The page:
More than two decades of play in the major known as the toughest test in golf has produced everything from agony to aggravation, mostly torment, never triumph. And all Phil Mickelson has to show from the U.S. Open are silver medals — a record six of them — for finishing second.
1999, Pinehurst - One shot behind Payne Stewart
Mickelson had a one-shot lead with three to play. Stewart made a 25-foot par putt on the 16th, a 4-foot birdie putt on the 17th and a 15-foot par putt on the 18th. Mickelson missed a 6-foot par putt on the 16th, an 8-foot birdie putt on the 17th and a 25-foot birdie putt on the 18th.
Mickelson played the entire tournament with a pager in his golf bag and said he would withdraw if his wife went into labour with their first child. Amy Mickelson gave birth to a daughter the next day.
“I think it will be interesting to see if I’m able to break through when I get in this situation again.” — Phil Mickelson.
2002, Bethpage Black - Three shots behind Tiger Woods
Mickelson, five shots behind at the start of the final round, birdied the par-5 13th to get within two shots. Woods answered with a 2-iron onto the 13th green for a two-putt birdie. Moments later, Mickelson’s tee shot on the 16th found the rough and he couldn’t reach the green, making bogey.
Woods and Mickelson were the only players at par or better.
"I know it will happen eventually. Having the chance to compete against arguably the greatest player of all time is a special opportunity, and I'm getting closer to breaking through." - Phil Mickelson
2004, Shinnecock Hills - Two shots behind Retief Goosen
Tied for the lead on the par-3 17th, Mickelson hit into a bunker. He blasted out to 5 feet above the hole and three-putted for double bogey. Goosen one-putted the last six greens to win the U.S. Open for the second time in his career.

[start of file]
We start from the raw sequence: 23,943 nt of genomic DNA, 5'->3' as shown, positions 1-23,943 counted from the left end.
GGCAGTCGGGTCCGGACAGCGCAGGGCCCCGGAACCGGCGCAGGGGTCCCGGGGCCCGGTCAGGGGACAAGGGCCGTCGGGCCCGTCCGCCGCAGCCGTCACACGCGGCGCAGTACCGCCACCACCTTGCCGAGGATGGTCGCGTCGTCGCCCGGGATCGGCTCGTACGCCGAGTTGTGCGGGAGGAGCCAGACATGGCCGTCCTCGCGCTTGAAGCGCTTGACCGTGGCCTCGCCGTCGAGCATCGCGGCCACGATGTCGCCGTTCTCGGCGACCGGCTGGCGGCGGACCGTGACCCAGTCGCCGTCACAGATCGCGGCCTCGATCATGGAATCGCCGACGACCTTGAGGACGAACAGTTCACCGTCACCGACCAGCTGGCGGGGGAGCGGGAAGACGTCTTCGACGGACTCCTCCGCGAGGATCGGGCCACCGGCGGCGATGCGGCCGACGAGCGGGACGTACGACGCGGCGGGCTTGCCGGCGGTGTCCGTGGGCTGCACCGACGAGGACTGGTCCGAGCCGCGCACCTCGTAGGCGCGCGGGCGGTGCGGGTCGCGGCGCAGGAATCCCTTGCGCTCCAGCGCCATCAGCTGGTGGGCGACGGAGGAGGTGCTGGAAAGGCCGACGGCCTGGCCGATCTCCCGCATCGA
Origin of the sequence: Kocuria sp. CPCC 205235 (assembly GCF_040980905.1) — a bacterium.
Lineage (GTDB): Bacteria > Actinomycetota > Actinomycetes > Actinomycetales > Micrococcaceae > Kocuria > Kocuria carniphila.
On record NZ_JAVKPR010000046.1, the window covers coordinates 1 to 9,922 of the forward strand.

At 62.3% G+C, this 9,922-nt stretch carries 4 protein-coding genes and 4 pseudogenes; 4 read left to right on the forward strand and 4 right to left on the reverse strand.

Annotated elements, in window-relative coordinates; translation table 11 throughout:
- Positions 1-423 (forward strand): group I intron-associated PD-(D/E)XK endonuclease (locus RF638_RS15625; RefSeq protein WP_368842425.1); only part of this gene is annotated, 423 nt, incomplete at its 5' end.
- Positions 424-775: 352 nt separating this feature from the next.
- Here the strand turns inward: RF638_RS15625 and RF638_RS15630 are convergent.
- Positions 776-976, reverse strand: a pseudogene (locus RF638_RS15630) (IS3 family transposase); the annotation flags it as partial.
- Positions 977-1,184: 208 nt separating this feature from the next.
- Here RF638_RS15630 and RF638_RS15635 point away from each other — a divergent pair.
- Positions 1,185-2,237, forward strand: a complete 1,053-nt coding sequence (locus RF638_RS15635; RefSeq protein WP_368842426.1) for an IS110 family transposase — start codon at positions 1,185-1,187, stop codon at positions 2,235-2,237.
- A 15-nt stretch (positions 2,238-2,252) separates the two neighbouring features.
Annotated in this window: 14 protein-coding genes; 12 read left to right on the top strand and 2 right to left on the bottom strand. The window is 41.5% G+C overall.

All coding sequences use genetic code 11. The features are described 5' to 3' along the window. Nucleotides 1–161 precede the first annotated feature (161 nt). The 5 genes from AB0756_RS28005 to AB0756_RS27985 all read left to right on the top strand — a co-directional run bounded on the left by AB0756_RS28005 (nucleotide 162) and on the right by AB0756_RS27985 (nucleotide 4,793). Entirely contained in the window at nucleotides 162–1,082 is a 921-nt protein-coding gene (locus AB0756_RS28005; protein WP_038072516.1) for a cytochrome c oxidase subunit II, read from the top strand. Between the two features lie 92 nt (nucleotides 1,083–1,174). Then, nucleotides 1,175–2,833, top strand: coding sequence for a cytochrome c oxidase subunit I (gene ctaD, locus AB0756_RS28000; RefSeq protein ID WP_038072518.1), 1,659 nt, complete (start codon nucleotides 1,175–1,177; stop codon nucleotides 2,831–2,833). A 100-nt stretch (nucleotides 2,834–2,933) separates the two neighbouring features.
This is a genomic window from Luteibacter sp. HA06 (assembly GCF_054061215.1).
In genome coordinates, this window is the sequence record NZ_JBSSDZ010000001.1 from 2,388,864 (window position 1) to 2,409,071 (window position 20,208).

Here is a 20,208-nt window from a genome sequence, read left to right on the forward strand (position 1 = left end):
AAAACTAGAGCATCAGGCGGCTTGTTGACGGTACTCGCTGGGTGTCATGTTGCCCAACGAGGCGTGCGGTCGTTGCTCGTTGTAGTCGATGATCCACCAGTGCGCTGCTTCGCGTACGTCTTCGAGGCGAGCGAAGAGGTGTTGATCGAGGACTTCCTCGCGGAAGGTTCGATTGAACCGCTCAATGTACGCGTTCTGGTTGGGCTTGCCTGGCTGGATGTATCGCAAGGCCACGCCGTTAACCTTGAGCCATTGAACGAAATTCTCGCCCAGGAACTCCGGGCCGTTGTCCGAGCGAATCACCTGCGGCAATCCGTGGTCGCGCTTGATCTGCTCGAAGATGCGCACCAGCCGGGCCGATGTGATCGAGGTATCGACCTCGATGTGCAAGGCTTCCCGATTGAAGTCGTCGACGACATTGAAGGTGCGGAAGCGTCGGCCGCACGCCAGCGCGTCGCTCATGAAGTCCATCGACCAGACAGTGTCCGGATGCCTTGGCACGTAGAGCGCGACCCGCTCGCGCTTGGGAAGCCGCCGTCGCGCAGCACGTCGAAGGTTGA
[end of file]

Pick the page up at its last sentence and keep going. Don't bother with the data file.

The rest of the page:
No golfer broke par in the final round and average score was 78.7 after the greens burned out and turned brown. USGA officials decided that dry, fast greens would make the course more challenging but the greens proved too difficult to putt on, even for the world's greatest golfers.
"I played some of the best golf of my life, I hit some of my best shots, I putted better than I probably have ever putted and I still couldn't shoot par [on the last day]. That, surely, cannot be acceptable" - Phil Mickelson
2006, Winged Foot - One shot behind Geoff Ogilvy
With a one-shot lead playing the 18th hole, Mickelson hit a wild slice toward the corporate tent and tried to hit 3-iron around a tree toward the green. It hit the tree and came straight down in the rough. His third shot plugged into a bunker, and his sand shot went through the green. He made double bogey.
Mickelson was trying to join Tiger Woods as the only players in the last 50 years to win three straight majors.
"I still am in shock that I did that. I just can't believe that I did that. I am such an idiot. I can't believe I couldn't par the last hole. It really stings." - Phil Mickelson
2009, Bethpage Black - Two shots behind Lucas Glover
After a sensational charge to tie for the lead, Mickelson hit hybrid out of the rough to the collar of the green on the 15th. He left his putt 3 feet short and missed that one for par. On the 17th, he came up short and chipped to 8 feet, missing the par putt.
The tournament was Mickelson's last before a summer of uncertainty after learning only a month earlier that his wife, Amy, had breast cancer.
"Certainly I'm disappointed, but now that it's over, I've got more important things going on." - Phil Mickelson
2013, Merion Golf Club - Two shots behind Justin Rose
Mickelson was one shot behind when he hit wedge over the green on the par-3 13th hole and made bogey. Still one shot behind in the 15th fairway, his wedge was so short that he used a wedge to chip from the putting green and made another bogey.
It was the first time Mickelson had the outright lead (one shot) going into the final round of a U.S. Open.
"This is tough to swallow after coming so close. This was my best chance of all of them. I was playing well, I had a golf course I really liked that I could play aggressive on a number of holes. I felt like this was as good an opportunity I could ask for and to not get it ... it hurts." - Phil Mickelson
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